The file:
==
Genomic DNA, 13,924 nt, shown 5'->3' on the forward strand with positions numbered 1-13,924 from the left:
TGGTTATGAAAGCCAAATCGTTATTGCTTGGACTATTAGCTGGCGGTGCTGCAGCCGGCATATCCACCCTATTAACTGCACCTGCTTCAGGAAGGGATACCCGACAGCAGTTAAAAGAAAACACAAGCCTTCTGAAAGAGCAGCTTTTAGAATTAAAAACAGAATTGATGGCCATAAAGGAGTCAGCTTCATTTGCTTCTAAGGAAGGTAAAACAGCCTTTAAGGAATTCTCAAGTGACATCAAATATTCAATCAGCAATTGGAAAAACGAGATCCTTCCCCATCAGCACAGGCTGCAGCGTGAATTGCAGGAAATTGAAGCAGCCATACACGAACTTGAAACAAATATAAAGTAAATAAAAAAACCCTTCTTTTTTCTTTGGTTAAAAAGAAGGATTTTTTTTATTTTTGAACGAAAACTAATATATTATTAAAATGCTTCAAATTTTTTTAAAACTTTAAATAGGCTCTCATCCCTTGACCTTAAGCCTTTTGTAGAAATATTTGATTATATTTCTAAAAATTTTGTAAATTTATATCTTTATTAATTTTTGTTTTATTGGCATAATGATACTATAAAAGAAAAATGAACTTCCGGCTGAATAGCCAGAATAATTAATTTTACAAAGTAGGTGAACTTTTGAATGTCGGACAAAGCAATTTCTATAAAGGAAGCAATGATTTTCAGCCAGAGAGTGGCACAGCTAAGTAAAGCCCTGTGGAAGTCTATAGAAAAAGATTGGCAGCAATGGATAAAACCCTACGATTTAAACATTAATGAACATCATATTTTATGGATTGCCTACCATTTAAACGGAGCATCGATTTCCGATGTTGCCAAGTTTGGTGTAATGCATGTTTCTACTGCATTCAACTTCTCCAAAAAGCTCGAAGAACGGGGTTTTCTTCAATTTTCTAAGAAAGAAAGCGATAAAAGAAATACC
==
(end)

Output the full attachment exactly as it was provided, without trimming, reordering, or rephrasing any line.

Genomic DNA, 13,924 nt, shown 5'->3' on the forward strand with positions numbered 1-13,924 from the left:
TGGTTATGAAAGCCAAATCGTTATTGCTTGGACTATTAGCTGGCGGTGCTGCAGCCGGCATATCCACCCTATTAACTGCACCTGCTTCAGGAAGGGATACCCGACAGCAGTTAAAAGAAAACACAAGCCTTCTGAAAGAGCAGCTTTTAGAATTAAAAACAGAATTGATGGCCATAAAGGAGTCAGCTTCATTTGCTTCTAAGGAAGGTAAAACAGCCTTTAAGGAATTCTCAAGTGACATCAAATATTCAATCAGCAATTGGAAAAACGAGATCCTTCCCCATCAGCACAGGCTGCAGCGTGAATTGCAGGAAATTGAAGCAGCCATACACGAACTTGAAACAAATATAAAGTAAATAAAAAAACCCTTCTTTTTTCTTTGGTTAAAAAGAAGGATTTTTTTTATTTTTGAACGAAAACTAATATATTATTAAAATGCTTCAAATTTTTTTAAAACTTTAAATAGGCTCTCATCCCTTGACCTTAAGCCTTTTGTAGAAATATTTGATTATATTTCTAAAAATTTTGTAAATTTATATCTTTATTAATTTTTGTTTTATTGGCATAATGATACTATAAAAGAAAAATGAACTTCCGGCTGAATAGCCAGAATAATTAATTTTACAAAGTAGGTGAACTTTTGAATGTCGGACAAAGCAATTTCTATAAAGGAAGCAATGATTTTCAGCCAGAGAGTGGCACAGCTAAGTAAAGCCCTGTGGAAGTCTATAGAAAAAGATTGGCAGCAATGGATAAAACCCTACGATTTAAACATTAATGAACATCATATTTTATGGATTGCCTACCATTTAAACGGAGCATCGATTTCCGATGTTGCCAAGTTTGGTGTAATGCATGTTTCTACTGCATTCAACTTCTCCAAAAAGCTCGAAGAACGGGGTTTTCTTCAATTTTCTAAGAAAGAAAGCGATAAAAGAAATACC